This philosophy has rang true since the paperweight’s inception in the mid-1840s, when Venetian glassmaker Pietro Bigaglia created and exhibited the first signed and dated weights at the Vienna Industrial Exposition in 1845. These relatively affordable objets d’art were developed as elegant gift items, a little extravagance to decorate and add taste to one’s home. Jump forward to the 1960s, and the paperweight became a staple in America’s burgeoning glass scene. It was used as a teaching tool for those interested in getting into the Studio Glass Movement, adopting the popular imagery of psychedelic flowers and abstract designs.
Enter Paul Stankard. In 1963, Stankard was beginning to find his industry glassblowing job dull and craving more artistic expression. He became enchanted by the work of Charles Kaziun and Francis Whittmore, a fellow Northeasterner, who had revived the intricate and more technical process of creating and trapping natural specimens in glass. By 1969 he quit his day job completely, taking the risk to focus exclusively on his craft.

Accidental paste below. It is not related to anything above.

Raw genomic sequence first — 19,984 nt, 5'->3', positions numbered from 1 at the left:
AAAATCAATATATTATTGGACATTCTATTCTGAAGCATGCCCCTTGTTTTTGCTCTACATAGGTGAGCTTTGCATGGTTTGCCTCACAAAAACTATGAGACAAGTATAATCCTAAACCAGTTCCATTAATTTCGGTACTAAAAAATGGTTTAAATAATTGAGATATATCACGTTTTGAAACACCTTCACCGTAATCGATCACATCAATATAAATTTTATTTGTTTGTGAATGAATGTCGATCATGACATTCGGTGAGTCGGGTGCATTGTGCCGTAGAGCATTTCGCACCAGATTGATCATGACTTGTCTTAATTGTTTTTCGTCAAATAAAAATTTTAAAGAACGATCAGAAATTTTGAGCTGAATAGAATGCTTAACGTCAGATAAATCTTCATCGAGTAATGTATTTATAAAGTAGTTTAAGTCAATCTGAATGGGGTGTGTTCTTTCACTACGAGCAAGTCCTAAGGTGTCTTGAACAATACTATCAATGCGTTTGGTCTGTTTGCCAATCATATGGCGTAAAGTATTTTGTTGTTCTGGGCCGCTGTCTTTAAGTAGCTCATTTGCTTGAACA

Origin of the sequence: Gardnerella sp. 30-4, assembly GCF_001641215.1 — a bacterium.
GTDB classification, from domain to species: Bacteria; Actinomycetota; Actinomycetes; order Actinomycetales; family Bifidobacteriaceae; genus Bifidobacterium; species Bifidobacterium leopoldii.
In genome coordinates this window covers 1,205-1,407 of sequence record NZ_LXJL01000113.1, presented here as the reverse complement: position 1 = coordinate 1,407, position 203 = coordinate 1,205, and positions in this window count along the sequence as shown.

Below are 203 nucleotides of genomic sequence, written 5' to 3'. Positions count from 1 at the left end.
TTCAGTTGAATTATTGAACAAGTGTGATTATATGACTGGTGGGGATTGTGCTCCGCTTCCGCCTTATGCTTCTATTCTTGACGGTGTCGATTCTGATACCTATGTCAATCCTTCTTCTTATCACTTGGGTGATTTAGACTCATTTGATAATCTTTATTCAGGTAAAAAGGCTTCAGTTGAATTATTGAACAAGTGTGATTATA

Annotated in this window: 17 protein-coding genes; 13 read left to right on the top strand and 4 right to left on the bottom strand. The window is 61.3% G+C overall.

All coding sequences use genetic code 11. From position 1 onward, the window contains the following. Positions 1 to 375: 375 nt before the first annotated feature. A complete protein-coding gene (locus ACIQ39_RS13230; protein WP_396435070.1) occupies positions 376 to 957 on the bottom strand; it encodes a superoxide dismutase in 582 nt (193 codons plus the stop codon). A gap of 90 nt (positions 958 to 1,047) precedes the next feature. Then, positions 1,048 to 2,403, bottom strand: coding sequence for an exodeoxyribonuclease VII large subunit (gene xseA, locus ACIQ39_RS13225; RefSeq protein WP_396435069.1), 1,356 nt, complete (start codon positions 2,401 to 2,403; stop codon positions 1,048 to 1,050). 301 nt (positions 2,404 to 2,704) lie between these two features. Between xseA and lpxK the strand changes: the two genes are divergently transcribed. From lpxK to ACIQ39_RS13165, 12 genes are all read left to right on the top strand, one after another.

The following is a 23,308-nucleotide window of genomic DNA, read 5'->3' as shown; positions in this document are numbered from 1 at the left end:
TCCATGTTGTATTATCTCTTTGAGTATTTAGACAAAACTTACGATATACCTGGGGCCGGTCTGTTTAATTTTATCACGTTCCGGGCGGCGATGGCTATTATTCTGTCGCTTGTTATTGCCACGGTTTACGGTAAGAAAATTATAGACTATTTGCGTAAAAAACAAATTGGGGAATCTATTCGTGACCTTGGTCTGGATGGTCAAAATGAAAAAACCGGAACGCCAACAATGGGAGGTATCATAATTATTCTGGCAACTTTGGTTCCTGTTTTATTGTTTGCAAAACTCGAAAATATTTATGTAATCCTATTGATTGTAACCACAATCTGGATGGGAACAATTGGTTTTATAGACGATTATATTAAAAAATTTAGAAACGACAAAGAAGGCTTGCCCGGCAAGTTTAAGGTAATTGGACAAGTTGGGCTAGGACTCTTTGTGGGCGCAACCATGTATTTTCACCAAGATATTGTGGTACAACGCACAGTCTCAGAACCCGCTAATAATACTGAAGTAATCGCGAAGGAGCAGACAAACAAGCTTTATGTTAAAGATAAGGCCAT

In the next few years, Stankard slowly grew his business and talent. He secured a patron in Reese Palley’s gallery in 1971, selling out his first solo show—a rare feat even today. In the late ‘70s, after meeting early members of the Studio Glass movement like Harvey Littleton and Dominick Labino, Stankard became enamored with the creativity and freedom of the new group of American artists, and along with the writings of naturalist Walt Whitman, was inspired to develop paperweights beyond the simplistic floral imagery of the past. Determined to be accepted into the ranks of this pioneering group, he created the “botanical” series, a new way of looking at a paperweight in which imagery was viewable from all sides, not just from the top. Through this, and by shifting the focus of his subject matter inward to illustrate his personal experiences with nature growing up in rural New Jersey, Stankard’s paperweights became stunning works of art.